By the number of runners I'm seeing on the roads and trails, and on high school tracks after hours, training for fall races is in high gear! If you’re training for a half or full marathon, you’re in great company as your ramp up the miles in preparation for your big race. But this is also the time to finalize a strong game plan for fueling, because all that training won’t serve you if there’s no gas in your tank.
Your training runs serve as your testing lab for nutrition, so now is the time to test (and test and test!) your options and to answer these questions in the final weeks of your training…
WHAT WILL YOU EAT FOR BREAKFAST ON RACE MORNING?
Classic runners’ breakfasts include toast or a bagel with a smear of peanut butter and a banana, or oatmeal and fruit, but what breakfast feels best to you in terms of fueling AND digestion? On race day, you’re looking for a breakfast with easy to digest carbs and not too much in the way of protein, fiber or fat, and you’ll aim to eat that breakfast close to three hours before the start to allow for digestion. A big factor to consider is where you’ll be on race morning—you may make a very different choice if you’re sleeping in your own bed vs staying in a hotel. More on this topic HERE.
WHAT WILL YOU EAT ON THE COURSE?
Carbohydrates are our most efficient source of fuel, but fully carb-loaded, we can only store enough to power 60-90 minutes of hard effort. It’s easy to see how runners can become depleted and hit the proverbial wall! Thankfully, there’s an huge variety of highly portable, easily digestible carb supplements in the form of drinks, gels, gummies and chews.
If you’re running a half marathon, you may be able to complete the 13.1 miles without eating carbohydrates on the course, but if you’re trying to achieve a personal best, or aiming to prevent feeling totally wrung out at the finish, carb supplements can be a great tool.
Eating or drinking carbs is non-negotiable for the full marathon unless you plan on doing a good bit of walking. Depending on a marathoner’s size (a larger runner needs more fuel) and how hard you’re pushing on the course (walk/run needs less fuel, running at hard effort requires more), full marathoners need to consume 30-60 grams of carbohydrate per hour. Consider this math problem of carbs needed per hour, and put together a plan for hitting your number.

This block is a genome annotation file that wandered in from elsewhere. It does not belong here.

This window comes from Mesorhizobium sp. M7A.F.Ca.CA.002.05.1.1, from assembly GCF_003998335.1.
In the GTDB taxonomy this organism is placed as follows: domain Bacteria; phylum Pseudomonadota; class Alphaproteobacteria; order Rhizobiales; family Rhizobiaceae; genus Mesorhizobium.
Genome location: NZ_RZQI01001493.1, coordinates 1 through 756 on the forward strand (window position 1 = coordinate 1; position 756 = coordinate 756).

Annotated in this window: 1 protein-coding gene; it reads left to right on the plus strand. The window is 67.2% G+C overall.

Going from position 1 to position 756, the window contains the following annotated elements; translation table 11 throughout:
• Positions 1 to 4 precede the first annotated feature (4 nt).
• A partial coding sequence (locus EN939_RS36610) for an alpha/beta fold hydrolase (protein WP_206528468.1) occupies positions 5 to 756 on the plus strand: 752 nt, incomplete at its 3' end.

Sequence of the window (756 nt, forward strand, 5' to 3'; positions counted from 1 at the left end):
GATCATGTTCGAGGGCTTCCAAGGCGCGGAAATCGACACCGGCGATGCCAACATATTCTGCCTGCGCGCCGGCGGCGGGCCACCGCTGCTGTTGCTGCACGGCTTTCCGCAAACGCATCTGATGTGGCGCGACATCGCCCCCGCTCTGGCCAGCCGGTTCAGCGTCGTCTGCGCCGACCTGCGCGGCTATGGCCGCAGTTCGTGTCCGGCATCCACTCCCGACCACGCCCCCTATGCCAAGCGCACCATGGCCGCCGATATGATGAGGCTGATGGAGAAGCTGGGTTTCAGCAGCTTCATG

More on the variety of sports nutrition and average carb content HERE.
WHAT'S FOR DINNER RACE EVE?
The dinner you eat on the eve of your race should leave you feeling well-fueled and light the next morning, not bloated or heavy. While you’re looking for a good source of carbs, race eve is not the time to pile your plate to the ceiling. You’re looking for a reasonably portioned meal with a decent source of carbs and some protein, but not too much in the way of fat and fiber that could cause GI distress. Again, it's important to consider where you'll be (at home vs away) and what's available.
As you complete the remaining weeks of your training, ask and answer these questions, too:
· Are you eating carbs right after your long runs to speed your recovery and prevent cravings? More on this topic HERE.
· Is your diet full of nourishing foods to rebuild your muscles, including vegetables, fruit, nuts & seeds, plenty of lean protein (preferably from whole foods, not powders, shakes or bars) and whole grains?
· Are you getting enough sleep?
If your training plan and diet are absolutely perfect, but you’re regularly getting less than 7 hours of sleep, you may be missing out on the training effect. Much of the adaptation from all your work happens in your sleep, so plan your rest the same way you plan your runs—and be consistent!
Here’s to a great training season leading to a fun and successful race day! if you need support in fine tuning your diet to support your goals, talk to a professional like myself to ensure you’re performing at your best.